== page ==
“Cohen contributes to the study of Virginia’s agricultural development by documenting the increasingly specific knowledge that the gentleman farmers of Washington, Jefferson, and Madison’s times tried to foster. Using diaries, published writings, and private correspondences, Cohen recreates a geographical view of their efforts to come to grips with the changing panorama of the eastern United States.”—Margaret Rossiter, American Historical Review

Notes from the Ground is a healthy reminder that the roots of modern agriculture go deep. It provides a useful tonic to the popular mythology of a sudden transformation during the mid-twentieth century. [Notes] is the product of deep thought and careful research. It is written with concise and clever prose and contains lovely pictures and refreshing insights. It will surely be welcomed by scholars.”—Carrie Meyer, Journal of American History

“Cohen has uncovered a remarkable and little-known record of scientific activity. By drawing our gaze down to crumbling earth and by tracing the growing network of Americans who gleaned knowledge from their fields as well as from books, Cohen shows agriculture to be a central motivating force in American science, a little-examined realm of scientific practice, and a vital direction for the history of chemistry.”—Emily Pawley, Chemical Heritage Magazine

Notes from the Ground [is] a tightly argued, engaging, and important analysis that will be valuable for any scholar interested in changing attitudes about the land.”—Mark Finlay, Technology & Culture

“[Cohen] provides essential background for the eventual emergence of the land-grant complex and industrial agriculture. Notes from the Ground is an impressive monograph that deserves a wide readership.”—Mark Hersey, Virginia Magazine of History and Biography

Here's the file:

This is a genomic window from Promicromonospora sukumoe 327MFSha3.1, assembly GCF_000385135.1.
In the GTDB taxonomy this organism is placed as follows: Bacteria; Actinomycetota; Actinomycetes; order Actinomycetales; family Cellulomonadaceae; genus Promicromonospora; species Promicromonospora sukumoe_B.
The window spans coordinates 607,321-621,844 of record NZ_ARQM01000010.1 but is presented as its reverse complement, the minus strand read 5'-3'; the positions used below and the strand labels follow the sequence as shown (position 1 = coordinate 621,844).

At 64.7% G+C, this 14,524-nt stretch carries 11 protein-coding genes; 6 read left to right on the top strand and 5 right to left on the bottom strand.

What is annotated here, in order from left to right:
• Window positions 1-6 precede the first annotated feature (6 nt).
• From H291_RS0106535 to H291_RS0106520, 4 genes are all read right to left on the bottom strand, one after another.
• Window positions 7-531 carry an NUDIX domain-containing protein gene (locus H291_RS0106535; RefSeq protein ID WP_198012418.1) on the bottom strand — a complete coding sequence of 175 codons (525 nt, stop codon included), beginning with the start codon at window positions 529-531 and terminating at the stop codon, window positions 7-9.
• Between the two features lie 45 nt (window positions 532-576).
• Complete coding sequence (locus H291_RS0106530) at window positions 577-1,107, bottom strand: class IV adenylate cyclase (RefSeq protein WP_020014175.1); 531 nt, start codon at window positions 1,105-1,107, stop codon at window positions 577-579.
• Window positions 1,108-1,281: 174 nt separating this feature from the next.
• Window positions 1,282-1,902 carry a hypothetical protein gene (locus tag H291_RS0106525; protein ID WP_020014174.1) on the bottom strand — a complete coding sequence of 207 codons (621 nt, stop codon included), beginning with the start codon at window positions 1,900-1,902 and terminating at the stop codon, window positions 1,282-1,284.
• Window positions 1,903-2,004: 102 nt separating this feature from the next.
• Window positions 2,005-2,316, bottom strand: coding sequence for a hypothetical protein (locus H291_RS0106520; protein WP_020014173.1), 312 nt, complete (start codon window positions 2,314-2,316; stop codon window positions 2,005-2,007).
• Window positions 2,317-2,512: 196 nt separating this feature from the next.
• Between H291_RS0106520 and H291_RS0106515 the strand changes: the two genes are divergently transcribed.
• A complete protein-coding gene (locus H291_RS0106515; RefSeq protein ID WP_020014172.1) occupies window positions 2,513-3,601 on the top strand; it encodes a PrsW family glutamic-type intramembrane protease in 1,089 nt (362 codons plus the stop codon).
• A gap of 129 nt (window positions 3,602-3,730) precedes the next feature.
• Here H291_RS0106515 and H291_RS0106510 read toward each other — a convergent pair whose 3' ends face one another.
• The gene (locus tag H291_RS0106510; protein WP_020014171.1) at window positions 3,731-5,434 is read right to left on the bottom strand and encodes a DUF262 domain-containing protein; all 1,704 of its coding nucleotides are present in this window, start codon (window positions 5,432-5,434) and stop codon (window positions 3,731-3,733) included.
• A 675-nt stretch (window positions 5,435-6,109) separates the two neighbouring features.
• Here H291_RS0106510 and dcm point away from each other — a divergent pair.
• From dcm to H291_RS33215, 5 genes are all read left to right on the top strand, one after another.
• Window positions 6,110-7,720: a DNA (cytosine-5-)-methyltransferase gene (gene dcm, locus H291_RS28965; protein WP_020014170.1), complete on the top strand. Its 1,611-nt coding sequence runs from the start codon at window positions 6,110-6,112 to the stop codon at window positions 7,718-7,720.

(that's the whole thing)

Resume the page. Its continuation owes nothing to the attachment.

“As a thick description of the emergence of a new way of scientific knowing, one that eschews the teleology of scientific modernization and insists that science came wrapped in culture, Notes from the Ground is a stimulating new interpretation of a well-chronicled moment in American agricultural history.”—Paul Sutter, Agricultural History

Notes from the Ground is a welcome addition to the debate on work and environments that has been nuanced by Richard White and others. [It] reflects Cohen’s valuable roots as a historian of science [and] treads ground familiar to environmental historians, making intriguing connections between nature as agent and the effects of georgic science in the nineteenth century.”—Hayley Goodchild, Environmental History


reviews of Notes from the Ground

April 2013: Roundtable review at H-Environment, by S. Stoll, M. Finlay, D. Goldstein, R. D. Hurt, and J. Hamblin

December 2011: Organization & Environment, by M. Roth, Vol. 24, No. 4, pp. 486-489

August 2011: Journal of Southern History, by A. Marcus, Vol. 77, No. 3, pp. 698-699

January 2011: Environmental History, by H. Goodchild, Vol. 16, No. 1, pp. 348-349

Winter 2011: Agricultural History, by P. Sutter, Vol. 85, No. 1, pp. 146-147

January 2011: Virginia Magazine of History and Biography, by M. Hersey, Vol. 119, No. 1, pp. 81-82 [pdf here]

January 2011: Technology & Culture, by M. Finlay, Vol. 52, No. 1, pp. 188-190 [pdf here]

December 2010: Isis, by P. Lucier, Vol. 101, No. 4., pp. 892-893

September 2010: Journal of American History, by C. Meyer, Vol. 97, No. 2, e-version [pdf here]

Summer 2010: Chemical Heritage Magazine, by E. Pawley, Vol. 28, No. 2, p. 44

April 2010: Choice, by L.S. Cline, Vol. 47 [available on-line]

April 2010: The American Historical Review, by M. Rossiter, Vol. 115, No. 2, pp. 541-542


reviews of Technoscience and Environmental Justice

Fall 2012: Social Science Journal, by L. Alm, Vol. 49, pp. 556-557

June 2012: Organization & Environment, by K. Elliot, Vol. 25,  No.1, pp. 204-206

Spring 2012: Chemical Heritage Magazine, by J. Roberts, Vol. 30, No. 1